Finding and filing properties
Develop a system to keep track of properties that interest you. A good tracking system is important since most successful auction buyers pursue several properties sometimes over a period of several months.
After you find a property online, it's a good idea to drive by the property to get a better idea of the property's condition and the type of neighborhood. For some buyers and investors, driving by the property has also facilitated a casual meeting with the owner (you may be able to still work out a last-minute deal before the auction) or yielded a wealth of unexpected information from a talkative neighbor.
Confirming the auction status, location and bidding procedure
After a property is scheduled for auction, the owner has a chance (typically less than a month) to stop the auction by paying the amount owed to the foreclosing lender. It's also not uncommon for auctions to be postponed without a new date being published. Although cancellations and postponements are announced at the time and location of the originally scheduled auction, you can call the trustee to find out beforehand.
Most auctions are at a public place in the same county where the property is located. In many states, all the auctions in each county are at the same location. The auction location is usually listed online (e.g. RealtyTrac) or you can typically get the location from the trustee or the county clerk. If you call the county clerk, make sure you clarify that you are looking for the location of mortgage foreclosure auctions, not tax foreclosure auctions.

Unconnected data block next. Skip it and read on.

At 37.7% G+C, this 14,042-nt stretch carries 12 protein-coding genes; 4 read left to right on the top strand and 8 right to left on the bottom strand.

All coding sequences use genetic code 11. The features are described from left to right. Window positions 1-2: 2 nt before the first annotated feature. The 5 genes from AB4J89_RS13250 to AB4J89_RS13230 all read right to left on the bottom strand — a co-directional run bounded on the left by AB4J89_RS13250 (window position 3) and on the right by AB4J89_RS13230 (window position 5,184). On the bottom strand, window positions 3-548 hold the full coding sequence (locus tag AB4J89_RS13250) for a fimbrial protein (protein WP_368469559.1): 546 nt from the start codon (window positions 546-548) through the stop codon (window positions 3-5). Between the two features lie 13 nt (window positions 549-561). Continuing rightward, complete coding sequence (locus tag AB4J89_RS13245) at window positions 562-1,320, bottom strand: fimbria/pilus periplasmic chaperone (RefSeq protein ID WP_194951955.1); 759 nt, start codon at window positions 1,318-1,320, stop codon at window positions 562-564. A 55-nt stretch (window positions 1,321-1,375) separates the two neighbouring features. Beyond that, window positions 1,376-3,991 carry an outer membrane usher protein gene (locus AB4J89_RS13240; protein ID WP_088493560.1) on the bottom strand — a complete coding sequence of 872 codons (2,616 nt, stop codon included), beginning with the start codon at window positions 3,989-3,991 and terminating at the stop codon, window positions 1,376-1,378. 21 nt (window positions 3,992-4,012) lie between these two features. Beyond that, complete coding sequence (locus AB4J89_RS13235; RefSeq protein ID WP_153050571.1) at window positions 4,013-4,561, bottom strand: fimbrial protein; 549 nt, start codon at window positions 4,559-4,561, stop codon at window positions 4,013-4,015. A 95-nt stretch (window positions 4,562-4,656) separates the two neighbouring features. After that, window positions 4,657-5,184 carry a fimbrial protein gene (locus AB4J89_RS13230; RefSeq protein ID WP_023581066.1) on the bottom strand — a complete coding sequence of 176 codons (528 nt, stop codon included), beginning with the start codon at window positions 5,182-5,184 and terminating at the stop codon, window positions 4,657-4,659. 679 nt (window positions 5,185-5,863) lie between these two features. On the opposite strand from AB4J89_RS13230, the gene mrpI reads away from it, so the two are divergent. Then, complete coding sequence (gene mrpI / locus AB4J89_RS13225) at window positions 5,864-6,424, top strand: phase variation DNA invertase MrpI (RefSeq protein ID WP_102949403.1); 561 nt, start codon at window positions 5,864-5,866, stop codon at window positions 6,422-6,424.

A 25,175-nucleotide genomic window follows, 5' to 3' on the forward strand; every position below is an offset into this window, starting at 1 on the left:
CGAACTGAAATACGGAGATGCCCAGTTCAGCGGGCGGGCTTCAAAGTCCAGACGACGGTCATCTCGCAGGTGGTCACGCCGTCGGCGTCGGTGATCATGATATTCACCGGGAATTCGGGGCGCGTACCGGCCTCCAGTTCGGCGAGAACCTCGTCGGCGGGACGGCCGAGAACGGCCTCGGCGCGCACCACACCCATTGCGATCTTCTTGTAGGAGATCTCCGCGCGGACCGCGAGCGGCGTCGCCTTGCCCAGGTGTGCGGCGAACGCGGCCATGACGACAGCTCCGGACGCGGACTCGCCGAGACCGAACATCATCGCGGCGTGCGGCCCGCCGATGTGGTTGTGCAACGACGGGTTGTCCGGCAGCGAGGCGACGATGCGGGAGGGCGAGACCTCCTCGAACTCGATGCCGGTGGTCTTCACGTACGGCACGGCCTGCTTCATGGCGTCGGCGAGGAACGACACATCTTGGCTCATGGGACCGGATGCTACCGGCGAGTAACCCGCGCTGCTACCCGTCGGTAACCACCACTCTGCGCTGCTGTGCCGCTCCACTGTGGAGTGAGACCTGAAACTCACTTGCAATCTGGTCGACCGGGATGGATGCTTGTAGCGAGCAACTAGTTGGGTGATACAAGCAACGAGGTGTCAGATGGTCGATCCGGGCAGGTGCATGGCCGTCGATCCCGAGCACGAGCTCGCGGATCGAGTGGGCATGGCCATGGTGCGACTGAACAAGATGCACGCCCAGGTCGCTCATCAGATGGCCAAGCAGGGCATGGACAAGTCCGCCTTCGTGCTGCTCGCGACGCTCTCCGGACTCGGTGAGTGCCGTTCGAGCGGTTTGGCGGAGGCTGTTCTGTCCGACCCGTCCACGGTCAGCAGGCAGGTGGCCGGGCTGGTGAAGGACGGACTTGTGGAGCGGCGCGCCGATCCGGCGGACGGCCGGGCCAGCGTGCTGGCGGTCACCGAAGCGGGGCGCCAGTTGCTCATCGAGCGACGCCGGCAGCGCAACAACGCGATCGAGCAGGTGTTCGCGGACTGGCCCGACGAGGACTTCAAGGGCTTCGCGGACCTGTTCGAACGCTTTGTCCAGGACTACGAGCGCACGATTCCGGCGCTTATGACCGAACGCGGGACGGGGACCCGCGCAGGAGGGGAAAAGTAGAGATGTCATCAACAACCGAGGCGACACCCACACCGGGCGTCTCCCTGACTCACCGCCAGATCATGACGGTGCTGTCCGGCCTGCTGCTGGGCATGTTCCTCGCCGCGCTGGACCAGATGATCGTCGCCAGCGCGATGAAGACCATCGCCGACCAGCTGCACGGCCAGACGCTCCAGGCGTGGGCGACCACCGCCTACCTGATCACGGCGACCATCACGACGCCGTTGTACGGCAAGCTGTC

The bidding procedure varies from state to state, so you should become familiar with the procedure in your area before bidding at an auction. In some states, bidders are required to bring the full amount they want to bid in the form of cash or cashier's check to the auction. In other states, bidders are required to bring a certain percentage (10 percent is common) of the bid amount to the auction and pay the remainder of the amount within a certain timeframe. If you get a friendly representative when you call the trustee, you might be able to get information about how the bidding works in your area, but in most cases you'll need to educate yourself. You could also contact a local real estate agent or attorney in your area. Of course, the best education will come from simply observing a local auction.
Researching the potential bargain
You need to find out as much as you can about the estimated market value of the property, how much is owed on the property and if the owner has any other liens against the property. If there are outstanding liens on the property, the winning bidder at the auction may be responsible to satisfy these liens in some cases, so it's important to check for any liens and the priority of the liens before you bid at the auction. A real estate attorney or title company can check for liens, or you can check directly with county records.
The priority of a lien is usually determined by the date it was placed on the property. So a first mortgage will usually have the first priority, and all other liens will be considered junior liens. In most states, the public auction clears out any junior liens, but there are exceptions such as tax liens, which typically will continue to be in effect after the auction.